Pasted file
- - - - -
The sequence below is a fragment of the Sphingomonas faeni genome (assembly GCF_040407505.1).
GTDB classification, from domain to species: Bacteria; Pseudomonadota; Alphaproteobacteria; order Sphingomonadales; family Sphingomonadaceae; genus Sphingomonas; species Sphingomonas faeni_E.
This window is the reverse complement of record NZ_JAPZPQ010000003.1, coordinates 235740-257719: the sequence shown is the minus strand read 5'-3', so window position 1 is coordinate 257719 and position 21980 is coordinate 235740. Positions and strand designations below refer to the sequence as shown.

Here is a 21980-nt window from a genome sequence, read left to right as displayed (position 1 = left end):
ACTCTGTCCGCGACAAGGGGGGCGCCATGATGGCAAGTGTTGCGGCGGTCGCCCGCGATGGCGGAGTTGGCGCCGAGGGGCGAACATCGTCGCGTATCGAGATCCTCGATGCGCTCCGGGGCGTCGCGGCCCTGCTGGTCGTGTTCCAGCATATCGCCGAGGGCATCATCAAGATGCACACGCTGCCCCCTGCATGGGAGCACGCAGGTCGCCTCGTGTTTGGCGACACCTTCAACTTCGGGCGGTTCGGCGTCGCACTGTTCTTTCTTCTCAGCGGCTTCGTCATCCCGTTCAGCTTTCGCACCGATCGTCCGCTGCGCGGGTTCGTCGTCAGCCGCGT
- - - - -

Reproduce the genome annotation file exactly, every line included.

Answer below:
The sequence below is a fragment of the Sphingomonas faeni genome (assembly GCF_040407505.1).
GTDB classification, from domain to species: Bacteria; Pseudomonadota; Alphaproteobacteria; order Sphingomonadales; family Sphingomonadaceae; genus Sphingomonas; species Sphingomonas faeni_E.
This window is the reverse complement of record NZ_JAPZPQ010000003.1, coordinates 235740-257719: the sequence shown is the minus strand read 5'-3', so window position 1 is coordinate 257719 and position 21980 is coordinate 235740. Positions and strand designations below refer to the sequence as shown.

Here is a 21980-nt window from a genome sequence, read left to right as displayed (position 1 = left end):
ACTCTGTCCGCGACAAGGGGGGCGCCATGATGGCAAGTGTTGCGGCGGTCGCCCGCGATGGCGGAGTTGGCGCCGAGGGGCGAACATCGTCGCGTATCGAGATCCTCGATGCGCTCCGGGGCGTCGCGGCCCTGCTGGTCGTGTTCCAGCATATCGCCGAGGGCATCATCAAGATGCACACGCTGCCCCCTGCATGGGAGCACGCAGGTCGCCTCGTGTTTGGCGACACCTTCAACTTCGGGCGGTTCGGCGTCGCACTGTTCTTTCTTCTCAGCGGCTTCGTCATCCCGTTCAGCTTTCGCACCGATCGTCCGCTGCGCGGGTTCGTCGTCAGCCGCGT